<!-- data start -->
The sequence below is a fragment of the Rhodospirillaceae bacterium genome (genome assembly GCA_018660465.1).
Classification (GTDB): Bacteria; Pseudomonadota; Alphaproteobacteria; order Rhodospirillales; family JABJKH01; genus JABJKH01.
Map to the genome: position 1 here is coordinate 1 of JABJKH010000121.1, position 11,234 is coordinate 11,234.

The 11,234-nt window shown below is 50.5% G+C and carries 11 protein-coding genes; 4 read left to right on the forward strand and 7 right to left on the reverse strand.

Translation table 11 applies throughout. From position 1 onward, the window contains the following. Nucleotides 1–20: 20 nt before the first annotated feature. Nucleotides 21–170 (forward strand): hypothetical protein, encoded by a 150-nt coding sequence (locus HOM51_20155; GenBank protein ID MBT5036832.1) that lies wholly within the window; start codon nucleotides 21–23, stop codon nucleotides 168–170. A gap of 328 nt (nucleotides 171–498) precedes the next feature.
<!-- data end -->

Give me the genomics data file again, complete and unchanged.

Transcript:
The sequence below is a fragment of the Rhodospirillaceae bacterium genome (genome assembly GCA_018660465.1).
Classification (GTDB): Bacteria; Pseudomonadota; Alphaproteobacteria; order Rhodospirillales; family JABJKH01; genus JABJKH01.
Map to the genome: position 1 here is coordinate 1 of JABJKH010000121.1, position 11,234 is coordinate 11,234.

The 11,234-nt window shown below is 50.5% G+C and carries 11 protein-coding genes; 4 read left to right on the forward strand and 7 right to left on the reverse strand.

Translation table 11 applies throughout. From position 1 onward, the window contains the following. Nucleotides 1–20: 20 nt before the first annotated feature. Nucleotides 21–170 (forward strand): hypothetical protein, encoded by a 150-nt coding sequence (locus HOM51_20155; GenBank protein ID MBT5036832.1) that lies wholly within the window; start codon nucleotides 21–23, stop codon nucleotides 168–170. A gap of 328 nt (nucleotides 171–498) precedes the next feature.